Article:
Another Hebrew word for “sign,” taw, also functions as a symbol of identity. In his vision Ezekiel sees God’s executioners coming on the city. They are told to “put a mark” on those who truly grieve over the city’s sins (Ezekiel 9:4). When destruction comes those who bear the “mark” are to be spared (Ezekiel 9:6). The Hebrew word for “mark” is taw, which is the last letter of the Hebrew alphabet. In the older Hebrew script it was shaped like an X. Some early Christian exegetes saw here an anticipation of the saving power of the cross, an interpretation which is apologetic and forced, though this Ezekiel passage does serve as a background for all the references to “marking” in the book of Revelation [Revelation 7:3, 9:4, 13:16-17, 14:1, 9, 17:5, 20:4, 22:4]. (Hamilton, The Book of Genesis, Chapters 1-17 (New International Commentary on the Old Testament Series), 235)
Many have compared the mark of Cain to a tattoo. In fact, Cain has even be viewed as an icon of such markings. Karin Beeler (b. 1963) documents:
In his book I Love Mom: An Irreverent History of the Tattoo, John Gray [b. 1946] identifies Cain as the bearer of the first tattoo: “And the Lord set a sign for Cain, lest any finding him should smite him” (Genesis 4:15)...According to Gray, God’s marking of Cain brands Cain as “the first rebel” (Gray 25). What is important about the marking of Cain is that the Biblical narrative links the concept of the tattoo to violence and to the marginalized status of the criminal. Cain’s tattoo functions as a sign of difference and resistance to the Law. The narrative of Cain’s murder and his ensuing outcast status are embedded in the visual power of the “sign,” which Gray has chosen to call a tattoo. Yet Cain’s tattoo also has an ambiguous, perhaps even a subversive, function, because when God the divine tattoo artist marked him, He not only marginalized him but also marked him as God’s “property” to protect him from harm. Thus Cain is still branded as belonging to someone; while this does not have the same resonance for a gang member or prisoner who might benefit from relations with another gang member or prisoner, the mark of identification serves as a way of signaling a kind of ownership. (Beeler, Tattoos, Desire and Violence: Marks of Resistance in Literature, Film and Television, 118)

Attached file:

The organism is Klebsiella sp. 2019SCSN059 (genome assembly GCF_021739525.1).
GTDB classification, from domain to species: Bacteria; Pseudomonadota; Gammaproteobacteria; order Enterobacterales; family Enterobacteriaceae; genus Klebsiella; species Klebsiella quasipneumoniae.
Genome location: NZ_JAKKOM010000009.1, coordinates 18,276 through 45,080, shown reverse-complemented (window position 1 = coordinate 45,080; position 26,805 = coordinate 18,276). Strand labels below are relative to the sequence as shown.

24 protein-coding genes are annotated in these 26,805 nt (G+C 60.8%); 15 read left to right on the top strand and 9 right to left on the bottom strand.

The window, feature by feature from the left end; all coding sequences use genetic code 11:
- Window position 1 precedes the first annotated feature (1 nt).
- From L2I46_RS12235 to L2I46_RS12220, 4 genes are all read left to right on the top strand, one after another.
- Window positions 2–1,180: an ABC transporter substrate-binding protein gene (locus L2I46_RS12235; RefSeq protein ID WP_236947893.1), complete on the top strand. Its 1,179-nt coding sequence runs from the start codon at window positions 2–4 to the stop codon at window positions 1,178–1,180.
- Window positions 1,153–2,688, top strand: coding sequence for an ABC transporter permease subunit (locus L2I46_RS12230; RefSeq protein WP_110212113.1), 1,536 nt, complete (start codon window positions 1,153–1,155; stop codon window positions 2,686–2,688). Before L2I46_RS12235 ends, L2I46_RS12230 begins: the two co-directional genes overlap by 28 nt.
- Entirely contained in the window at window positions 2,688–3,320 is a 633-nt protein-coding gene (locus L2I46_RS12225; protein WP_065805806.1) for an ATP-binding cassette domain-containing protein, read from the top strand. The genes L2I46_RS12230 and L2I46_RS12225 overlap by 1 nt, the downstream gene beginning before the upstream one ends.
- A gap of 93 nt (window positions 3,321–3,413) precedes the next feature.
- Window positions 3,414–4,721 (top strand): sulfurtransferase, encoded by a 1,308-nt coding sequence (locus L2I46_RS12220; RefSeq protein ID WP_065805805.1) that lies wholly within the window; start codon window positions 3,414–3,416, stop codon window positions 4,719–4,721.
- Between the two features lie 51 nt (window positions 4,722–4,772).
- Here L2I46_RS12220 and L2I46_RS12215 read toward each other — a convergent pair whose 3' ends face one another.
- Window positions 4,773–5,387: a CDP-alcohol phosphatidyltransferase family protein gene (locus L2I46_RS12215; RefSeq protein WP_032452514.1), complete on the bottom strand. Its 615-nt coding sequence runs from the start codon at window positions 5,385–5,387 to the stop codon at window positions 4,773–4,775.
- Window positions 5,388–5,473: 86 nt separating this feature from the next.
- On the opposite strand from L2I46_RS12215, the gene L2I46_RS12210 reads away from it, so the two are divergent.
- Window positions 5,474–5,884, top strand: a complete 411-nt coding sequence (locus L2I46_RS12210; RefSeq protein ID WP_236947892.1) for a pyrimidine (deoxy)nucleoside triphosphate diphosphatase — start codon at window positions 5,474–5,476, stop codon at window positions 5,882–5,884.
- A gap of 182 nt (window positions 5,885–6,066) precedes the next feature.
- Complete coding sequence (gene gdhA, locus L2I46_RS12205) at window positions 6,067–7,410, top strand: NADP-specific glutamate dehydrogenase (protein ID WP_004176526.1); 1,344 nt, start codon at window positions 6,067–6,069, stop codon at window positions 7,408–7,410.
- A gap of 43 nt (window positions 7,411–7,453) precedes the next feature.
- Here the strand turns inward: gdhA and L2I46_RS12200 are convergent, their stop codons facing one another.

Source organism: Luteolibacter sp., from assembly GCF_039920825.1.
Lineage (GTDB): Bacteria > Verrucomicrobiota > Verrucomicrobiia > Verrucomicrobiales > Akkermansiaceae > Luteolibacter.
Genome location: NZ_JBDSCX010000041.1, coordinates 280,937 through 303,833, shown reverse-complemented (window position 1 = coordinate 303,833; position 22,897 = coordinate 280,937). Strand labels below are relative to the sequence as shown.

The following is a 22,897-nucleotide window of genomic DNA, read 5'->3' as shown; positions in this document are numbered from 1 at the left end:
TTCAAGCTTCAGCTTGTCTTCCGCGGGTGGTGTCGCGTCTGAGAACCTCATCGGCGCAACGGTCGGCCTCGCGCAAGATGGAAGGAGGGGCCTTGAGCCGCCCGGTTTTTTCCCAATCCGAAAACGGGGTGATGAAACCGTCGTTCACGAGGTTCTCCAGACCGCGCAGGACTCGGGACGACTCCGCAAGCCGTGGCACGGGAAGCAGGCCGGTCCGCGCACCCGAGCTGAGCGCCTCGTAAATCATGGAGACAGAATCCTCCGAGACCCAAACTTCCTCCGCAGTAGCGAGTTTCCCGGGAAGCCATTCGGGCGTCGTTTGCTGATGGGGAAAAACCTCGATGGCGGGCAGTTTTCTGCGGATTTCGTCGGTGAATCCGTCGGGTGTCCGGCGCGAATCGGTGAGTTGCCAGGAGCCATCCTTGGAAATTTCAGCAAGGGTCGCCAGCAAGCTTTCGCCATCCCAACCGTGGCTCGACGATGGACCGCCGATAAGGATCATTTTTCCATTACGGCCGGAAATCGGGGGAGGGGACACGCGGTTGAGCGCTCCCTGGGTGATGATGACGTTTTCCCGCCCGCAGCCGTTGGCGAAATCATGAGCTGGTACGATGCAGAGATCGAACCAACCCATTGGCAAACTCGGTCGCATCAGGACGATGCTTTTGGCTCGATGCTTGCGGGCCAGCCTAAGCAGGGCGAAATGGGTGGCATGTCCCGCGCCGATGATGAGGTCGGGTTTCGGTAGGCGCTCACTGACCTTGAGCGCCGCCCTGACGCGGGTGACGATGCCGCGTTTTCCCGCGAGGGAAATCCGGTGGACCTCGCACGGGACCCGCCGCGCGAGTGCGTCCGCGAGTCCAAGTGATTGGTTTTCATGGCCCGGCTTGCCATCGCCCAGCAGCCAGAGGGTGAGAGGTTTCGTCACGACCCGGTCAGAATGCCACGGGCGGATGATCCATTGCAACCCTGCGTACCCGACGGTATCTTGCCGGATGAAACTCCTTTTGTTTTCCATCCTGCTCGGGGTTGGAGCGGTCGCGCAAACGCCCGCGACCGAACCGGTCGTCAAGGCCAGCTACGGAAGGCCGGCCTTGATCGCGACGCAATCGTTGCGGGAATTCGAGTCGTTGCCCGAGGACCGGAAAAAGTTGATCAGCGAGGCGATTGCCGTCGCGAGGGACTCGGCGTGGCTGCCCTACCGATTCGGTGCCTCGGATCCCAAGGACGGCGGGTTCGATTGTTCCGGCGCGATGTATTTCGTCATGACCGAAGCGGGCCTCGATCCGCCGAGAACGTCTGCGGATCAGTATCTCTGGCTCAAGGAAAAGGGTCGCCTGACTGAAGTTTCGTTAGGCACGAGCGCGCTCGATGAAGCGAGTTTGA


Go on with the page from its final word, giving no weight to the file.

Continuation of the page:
Another prominent theory historically is that Cain is afflicted with habitual trembling. This premise is influenced by the Septuagint. Russell Jacoby (b. 1945) traces: